By Minushi Perera
Recently crowned Miss Sri Lanka for Miss World Amritaa De Silva is driven by a passion to make a difference
Beauty queen and tomboy, winner of the Miss World Sri Lanka 2016 title Amritaa De Silva is a passionate humanitarian, animal lover, cook, teacher and model.
Sweeping aside the competition to take the coveted title at the Siyatha Miss World Sri Lanka pageant which reached its grand climax on August 30 at the Colombo Hilton, the newly crowned beauty at 22 has many interests. Growing up with four siblings, she studied at All Saints College in Borella then at St. Nicholas International College, and went on to Buckingham University in London to complete a degree in computing. As she always wanted to help in charity projects while in university she started her own facebook page called “drop of life”.
After graduation and returning to Sri Lanka, she taught children Maths, English and Science at her residence. Her hope is to build her own institution, which would provide free education for children with special needs and those from low-income families.
She is working with Siviraja School in Chilaw, providing them sports equipment and with also an IDE school for special needs children in Rajagiriya.
At home, cooking is her No. 1 hobby. “I love to cook anything despite being a vegetarian,” she said with a smile. Her love for cooking comes from the family as her father Russell de Silva had previously owned the restaurant “Le Palace” in Colombo. She said that at the age of 12 she decided to become a vegetarian when the realisation dawned that life has more meaning that way than to sacrifice another living thing for one’s own satisfaction.
Her commitment to teaching also extends beyond being just a job.“To see that these kids are not isolated anymore and are happy – that feeling is rewarding,” Amritaa said.
Amritaa is also a sportswoman – she plays volleyball and netball and was the goal shooter, volleyball captain and sports captain at school. She also likes to go camping. “You may find it hard to believe but I’m actually a tomboy to the core. From a young age I was the tomboy in the family. There are five of us but I was always the one climbing a tree or digging some hole somewhere,” she said.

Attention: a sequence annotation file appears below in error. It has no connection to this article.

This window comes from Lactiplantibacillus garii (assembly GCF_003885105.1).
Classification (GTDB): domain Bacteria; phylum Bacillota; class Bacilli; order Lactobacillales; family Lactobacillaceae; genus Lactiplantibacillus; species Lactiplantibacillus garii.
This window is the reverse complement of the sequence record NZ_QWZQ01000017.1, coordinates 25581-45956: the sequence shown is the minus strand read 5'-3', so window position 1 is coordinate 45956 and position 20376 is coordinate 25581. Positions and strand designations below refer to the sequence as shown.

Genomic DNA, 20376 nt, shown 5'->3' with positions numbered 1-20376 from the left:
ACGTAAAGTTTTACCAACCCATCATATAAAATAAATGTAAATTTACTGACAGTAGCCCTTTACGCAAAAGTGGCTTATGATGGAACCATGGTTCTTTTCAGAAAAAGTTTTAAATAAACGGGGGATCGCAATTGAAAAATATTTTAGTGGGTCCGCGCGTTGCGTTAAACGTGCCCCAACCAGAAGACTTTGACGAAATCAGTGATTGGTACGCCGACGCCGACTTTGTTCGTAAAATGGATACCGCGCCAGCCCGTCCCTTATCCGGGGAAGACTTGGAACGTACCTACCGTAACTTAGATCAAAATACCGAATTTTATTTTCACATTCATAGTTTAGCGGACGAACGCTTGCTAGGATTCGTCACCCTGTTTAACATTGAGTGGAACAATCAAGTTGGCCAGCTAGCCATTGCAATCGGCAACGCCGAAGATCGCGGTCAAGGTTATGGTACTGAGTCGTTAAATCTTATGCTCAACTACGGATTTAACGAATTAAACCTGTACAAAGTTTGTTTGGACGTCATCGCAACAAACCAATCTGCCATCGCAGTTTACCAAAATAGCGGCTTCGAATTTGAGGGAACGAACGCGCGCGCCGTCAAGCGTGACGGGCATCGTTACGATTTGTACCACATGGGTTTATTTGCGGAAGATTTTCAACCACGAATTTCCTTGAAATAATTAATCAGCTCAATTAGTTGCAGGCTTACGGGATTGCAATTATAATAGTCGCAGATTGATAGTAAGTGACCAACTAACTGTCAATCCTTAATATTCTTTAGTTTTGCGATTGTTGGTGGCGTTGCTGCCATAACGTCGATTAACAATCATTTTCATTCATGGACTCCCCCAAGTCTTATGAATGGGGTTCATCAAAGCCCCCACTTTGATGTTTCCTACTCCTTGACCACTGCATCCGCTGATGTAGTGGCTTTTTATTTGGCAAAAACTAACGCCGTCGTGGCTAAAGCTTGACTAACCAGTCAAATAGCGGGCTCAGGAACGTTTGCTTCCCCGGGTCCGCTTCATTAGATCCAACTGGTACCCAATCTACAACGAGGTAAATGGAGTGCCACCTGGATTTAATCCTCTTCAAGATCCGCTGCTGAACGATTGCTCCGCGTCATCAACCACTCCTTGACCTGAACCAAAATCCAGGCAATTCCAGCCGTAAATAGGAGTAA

Amritaa got into modelling thanks to well known designer and beauty expert, Ramzi Rahaman, their neighbour, who had urged her for the past five years to take part in the Miss Sri Lanka pageant. After coming back to Sri Lanka she thought that it would be good exposure for the things she planned to do.
Senaka de Silva’s training was helpful and the training during the pageant preparation period had taught her a lot, she says.
Amritaa is brimming with ideas for the future. Right ahead is the Miss World competition in Washington DC where she will represent Sri Lanka on the world stage. She also has plans to build her own school, continue modelling, to act if given the chance, open a restaurant and learn how to handle and teach special needs children. She would also like to launch an initiative on proper garbage disposal, a current problem in the country.
Sri Lankan norms and culture inhibit women from taking part in beauty pageants because of the pressure from family but Amritaa urges young hopefuls to try and convince their families, get their support, and take part in a beauty contest “because it gives a platform to show one’s skills and talent.” Her success should be an inspiration.